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Tire Talk, Chain & Sprockets If it has to do with tires & wheels, then you're in the right place.
Best tire for a Katana? What's the tread life on a particular brand ? Size of a stock rim?
Chains & Sprockets? These questions and so much more are addressed right here !

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Old 07-26-2008, 12:50 PM   #21
baddkat
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inside to inside, but if it is "that" close, ditch it and get a new one.
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Old 09-28-2008, 08:00 AM   #22
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Default Replaced sprocket and Chain now Speedo Wrong

I am hoping someone can tell me what to check on my speedo. I replaced the stock sprockets and chain on my 02 Kat 750 with an OEM kit from RK. The only difference I noted was the stock front sprocket was black and the new front sprocket is silver. any advice what to check?
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Old 11-11-2008, 03:27 PM   #23
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A bit off subject from lubes and sprockets, but I had my chain replaced about a month ago by a certified mechanic (gold series racing chain). The issue i am having it it has streched over 4 times now (and i know new chains will give a bit) and I can not move my tire back any further. Sugestions on taking a link (or a few) out at this point. Would this harm it?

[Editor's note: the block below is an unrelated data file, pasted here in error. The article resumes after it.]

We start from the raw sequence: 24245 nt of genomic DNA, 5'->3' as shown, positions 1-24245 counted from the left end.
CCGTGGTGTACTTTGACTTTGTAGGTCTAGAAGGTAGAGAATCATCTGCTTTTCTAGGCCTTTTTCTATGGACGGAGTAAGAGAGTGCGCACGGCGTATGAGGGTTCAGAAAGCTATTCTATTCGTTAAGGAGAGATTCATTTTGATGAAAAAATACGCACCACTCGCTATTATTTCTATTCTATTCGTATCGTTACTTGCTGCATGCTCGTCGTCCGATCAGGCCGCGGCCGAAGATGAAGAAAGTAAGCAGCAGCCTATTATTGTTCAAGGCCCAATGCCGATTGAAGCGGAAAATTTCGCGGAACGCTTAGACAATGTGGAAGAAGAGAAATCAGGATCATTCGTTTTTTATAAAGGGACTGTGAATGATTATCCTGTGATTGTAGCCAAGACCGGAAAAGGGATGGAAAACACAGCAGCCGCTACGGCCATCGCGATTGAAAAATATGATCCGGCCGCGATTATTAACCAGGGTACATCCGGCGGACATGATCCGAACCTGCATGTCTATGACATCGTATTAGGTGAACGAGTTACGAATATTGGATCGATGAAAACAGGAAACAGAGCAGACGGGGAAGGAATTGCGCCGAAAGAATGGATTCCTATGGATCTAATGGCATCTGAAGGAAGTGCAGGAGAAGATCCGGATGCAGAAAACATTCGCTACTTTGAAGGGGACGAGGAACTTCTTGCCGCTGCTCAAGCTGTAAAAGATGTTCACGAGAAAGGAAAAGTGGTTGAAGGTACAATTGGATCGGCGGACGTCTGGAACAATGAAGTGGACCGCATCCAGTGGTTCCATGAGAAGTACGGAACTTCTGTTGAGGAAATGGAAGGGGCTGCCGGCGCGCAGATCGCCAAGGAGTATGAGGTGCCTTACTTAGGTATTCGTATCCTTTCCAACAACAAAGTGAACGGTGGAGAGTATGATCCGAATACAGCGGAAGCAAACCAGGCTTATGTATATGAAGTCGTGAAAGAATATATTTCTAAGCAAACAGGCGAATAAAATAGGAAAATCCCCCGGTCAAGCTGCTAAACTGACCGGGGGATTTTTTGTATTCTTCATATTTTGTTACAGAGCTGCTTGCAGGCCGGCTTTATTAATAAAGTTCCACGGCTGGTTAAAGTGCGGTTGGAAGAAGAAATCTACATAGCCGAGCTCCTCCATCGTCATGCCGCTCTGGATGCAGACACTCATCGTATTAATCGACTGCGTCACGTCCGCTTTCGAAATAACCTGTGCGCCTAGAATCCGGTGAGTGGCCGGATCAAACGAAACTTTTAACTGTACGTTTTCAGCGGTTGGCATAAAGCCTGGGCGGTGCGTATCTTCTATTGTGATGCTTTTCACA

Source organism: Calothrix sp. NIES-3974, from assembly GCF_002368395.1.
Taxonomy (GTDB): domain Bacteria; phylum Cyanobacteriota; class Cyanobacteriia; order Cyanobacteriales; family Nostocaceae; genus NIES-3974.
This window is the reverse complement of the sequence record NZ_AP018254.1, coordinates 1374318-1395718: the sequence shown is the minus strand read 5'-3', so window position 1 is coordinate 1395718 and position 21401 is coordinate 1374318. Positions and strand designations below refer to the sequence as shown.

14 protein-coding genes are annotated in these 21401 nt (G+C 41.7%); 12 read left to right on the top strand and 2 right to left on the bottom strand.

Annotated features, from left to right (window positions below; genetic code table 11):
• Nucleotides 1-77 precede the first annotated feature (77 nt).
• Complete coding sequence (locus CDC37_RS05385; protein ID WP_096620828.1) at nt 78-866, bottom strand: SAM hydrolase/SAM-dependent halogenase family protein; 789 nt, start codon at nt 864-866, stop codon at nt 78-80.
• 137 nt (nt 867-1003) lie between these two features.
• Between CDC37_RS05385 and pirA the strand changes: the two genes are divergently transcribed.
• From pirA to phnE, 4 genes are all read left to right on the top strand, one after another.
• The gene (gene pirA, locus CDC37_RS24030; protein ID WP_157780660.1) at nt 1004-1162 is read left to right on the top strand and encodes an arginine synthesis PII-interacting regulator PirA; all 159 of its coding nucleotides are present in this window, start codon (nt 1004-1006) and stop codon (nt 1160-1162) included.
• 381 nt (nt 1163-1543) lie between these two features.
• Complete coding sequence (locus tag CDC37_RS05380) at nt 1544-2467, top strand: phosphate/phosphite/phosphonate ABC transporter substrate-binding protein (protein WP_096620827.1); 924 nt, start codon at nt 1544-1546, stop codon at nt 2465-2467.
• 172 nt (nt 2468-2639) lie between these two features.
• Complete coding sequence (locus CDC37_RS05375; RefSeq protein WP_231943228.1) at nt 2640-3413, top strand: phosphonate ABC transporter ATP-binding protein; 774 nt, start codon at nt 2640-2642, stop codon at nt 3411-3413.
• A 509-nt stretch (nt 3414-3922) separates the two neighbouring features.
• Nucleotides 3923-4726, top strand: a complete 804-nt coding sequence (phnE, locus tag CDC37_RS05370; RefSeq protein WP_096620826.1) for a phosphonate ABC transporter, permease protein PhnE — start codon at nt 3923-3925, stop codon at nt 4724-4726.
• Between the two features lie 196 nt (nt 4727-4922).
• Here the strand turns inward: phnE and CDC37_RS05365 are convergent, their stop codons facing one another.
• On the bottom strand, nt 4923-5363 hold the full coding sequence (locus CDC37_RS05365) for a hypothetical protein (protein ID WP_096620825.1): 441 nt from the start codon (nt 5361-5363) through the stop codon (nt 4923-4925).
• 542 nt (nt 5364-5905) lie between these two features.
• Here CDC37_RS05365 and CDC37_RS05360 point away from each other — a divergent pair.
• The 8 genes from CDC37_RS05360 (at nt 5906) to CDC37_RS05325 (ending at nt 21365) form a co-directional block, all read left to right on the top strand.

Also, I have lubed the chain every week because i ride more then 45 miles back and forth to work every day, and it looks like it is rusting. could this be because of the warmer temp on the chain and way colder weather the Philadelphia area is getting right now?

Thanks!!
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Old 11-11-2008, 04:51 PM   #24
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Unless the mechanic is incompetent in matching your bike to a chain (& the right link count), it stretched because you kept adjusting it too tight each time you adjusted it, and by stretching it so far that you can't adjust further, you've totaled it. See the graphic I posted higher up about chain slack -- ideal slack on the centerstand should be right at 1.1" of play.

The rust is simply because of lack of lube at some time when it was exposed to water and/or debris; cleaning it properly should normally remove most or all of the rust.

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Old 11-11-2008, 05:11 PM   #25